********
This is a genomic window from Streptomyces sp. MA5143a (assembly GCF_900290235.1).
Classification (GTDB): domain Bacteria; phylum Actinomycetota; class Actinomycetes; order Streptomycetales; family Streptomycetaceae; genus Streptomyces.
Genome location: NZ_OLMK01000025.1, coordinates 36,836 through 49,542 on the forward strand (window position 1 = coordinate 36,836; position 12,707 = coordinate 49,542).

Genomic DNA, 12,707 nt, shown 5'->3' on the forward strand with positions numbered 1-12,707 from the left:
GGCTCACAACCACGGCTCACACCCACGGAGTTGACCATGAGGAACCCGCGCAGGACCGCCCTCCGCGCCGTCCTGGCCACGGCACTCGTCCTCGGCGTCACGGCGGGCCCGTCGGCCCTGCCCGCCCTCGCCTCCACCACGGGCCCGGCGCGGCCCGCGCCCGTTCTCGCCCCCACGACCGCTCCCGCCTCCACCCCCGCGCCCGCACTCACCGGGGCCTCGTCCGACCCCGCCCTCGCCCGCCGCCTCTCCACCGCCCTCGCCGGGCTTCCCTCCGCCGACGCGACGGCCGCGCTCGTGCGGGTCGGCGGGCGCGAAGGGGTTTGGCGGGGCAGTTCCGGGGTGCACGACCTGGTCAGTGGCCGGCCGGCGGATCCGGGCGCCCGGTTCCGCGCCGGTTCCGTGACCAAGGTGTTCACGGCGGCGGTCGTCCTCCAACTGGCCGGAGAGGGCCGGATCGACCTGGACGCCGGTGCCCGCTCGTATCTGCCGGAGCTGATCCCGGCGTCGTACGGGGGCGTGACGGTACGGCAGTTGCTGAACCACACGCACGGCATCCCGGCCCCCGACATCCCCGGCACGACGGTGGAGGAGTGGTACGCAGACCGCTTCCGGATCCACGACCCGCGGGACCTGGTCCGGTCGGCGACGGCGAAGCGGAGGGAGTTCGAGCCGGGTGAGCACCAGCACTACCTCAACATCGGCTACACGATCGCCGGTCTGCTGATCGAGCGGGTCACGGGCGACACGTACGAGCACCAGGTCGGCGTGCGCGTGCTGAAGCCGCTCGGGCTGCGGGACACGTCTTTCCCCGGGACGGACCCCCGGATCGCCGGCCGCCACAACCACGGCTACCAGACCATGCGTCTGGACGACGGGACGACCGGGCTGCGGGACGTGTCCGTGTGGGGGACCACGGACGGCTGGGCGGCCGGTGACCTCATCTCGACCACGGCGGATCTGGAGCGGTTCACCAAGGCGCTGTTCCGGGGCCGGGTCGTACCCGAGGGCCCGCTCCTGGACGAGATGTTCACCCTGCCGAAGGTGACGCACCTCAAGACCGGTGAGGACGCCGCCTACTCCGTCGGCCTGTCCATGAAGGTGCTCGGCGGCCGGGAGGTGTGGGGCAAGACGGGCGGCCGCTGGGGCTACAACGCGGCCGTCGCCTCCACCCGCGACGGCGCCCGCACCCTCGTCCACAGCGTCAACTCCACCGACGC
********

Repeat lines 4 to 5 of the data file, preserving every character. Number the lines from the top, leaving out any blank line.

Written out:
Genomic DNA, 12,707 nt, shown 5'->3' on the forward strand with positions numbered 1-12,707 from the left:
GGCTCACAACCACGGCTCACACCCACGGAGTTGACCATGAGGAACCCGCGCAGGACCGCCCTCCGCGCCGTCCTGGCCACGGCACTCGTCCTCGGCGTCACGGCGGGCCCGTCGGCCCTGCCCGCCCTCGCCTCCACCACGGGCCCGGCGCGGCCCGCGCCCGTTCTCGCCCCCACGACCGCTCCCGCCTCCACCCCCGCGCCCGCACTCACCGGGGCCTCGTCCGACCCCGCCCTCGCCCGCCGCCTCTCCACCGCCCTCGCCGGGCTTCCCTCCGCCGACGCGACGGCCGCGCTCGTGCGGGTCGGCGGGCGCGAAGGGGTTTGGCGGGGCAGTTCCGGGGTGCACGACCTGGTCAGTGGCCGGCCGGCGGATCCGGGCGCCCGGTTCCGCGCCGGTTCCGTGACCAAGGTGTTCACGGCGGCGGTCGTCCTCCAACTGGCCGGAGAGGGCCGGATCGACCTGGACGCCGGTGCCCGCTCGTATCTGCCGGAGCTGATCCCGGCGTCGTACGGGGGCGTGACGGTACGGCAGTTGCTGAACCACACGCACGGCATCCCGGCCCCCGACATCCCCGGCACGACGGTGGAGGAGTGGTACGCAGACCGCTTCCGGATCCACGACCCGCGGGACCTGGTCCGGTCGGCGACGGCGAAGCGGAGGGAGTTCGAGCCGGGTGAGCACCAGCACTACCTCAACATCGGCTACACGATCGCCGGTCTGCTGATCGAGCGGGTCACGGGCGACACGTACGAGCACCAGGTCGGCGTGCGCGTGCTGAAGCCGCTCGGGCTGCGGGACACGTCTTTCCCCGGGACGGACCCCCGGATCGCCGGCCGCCACAACCACGGCTACCAGACCATGCGTCTGGACGACGGGACGACCGGGCTGCGGGACGTGTCCGTGTGGGGGACCACGGACGGCTGGGCGGCCGGTGACCTCATCTCGACCACGGCGGATCTGGAGCGGTTCACCAAGGCGCTGTTCCGGGGCCGGGTCGTACCCGAGGGCCCGCTCCTGGACGAGATGTTCACCCTGCCGAAGGTGACGCACCTCAAGACCGGTGAGGACGCCGCCTACTCCGTCGGCCTGTCCATGAAGGTGCTCGGCGGCCGGGAGGTGTGGGGCAAGACGGGCGGCCGCTGGGGCTACAACGCGGCCGTCGCCTCCACCCGCGACGGCGCCCGCACCCTCGTCCACAGCGTCAACTCCACCGACGC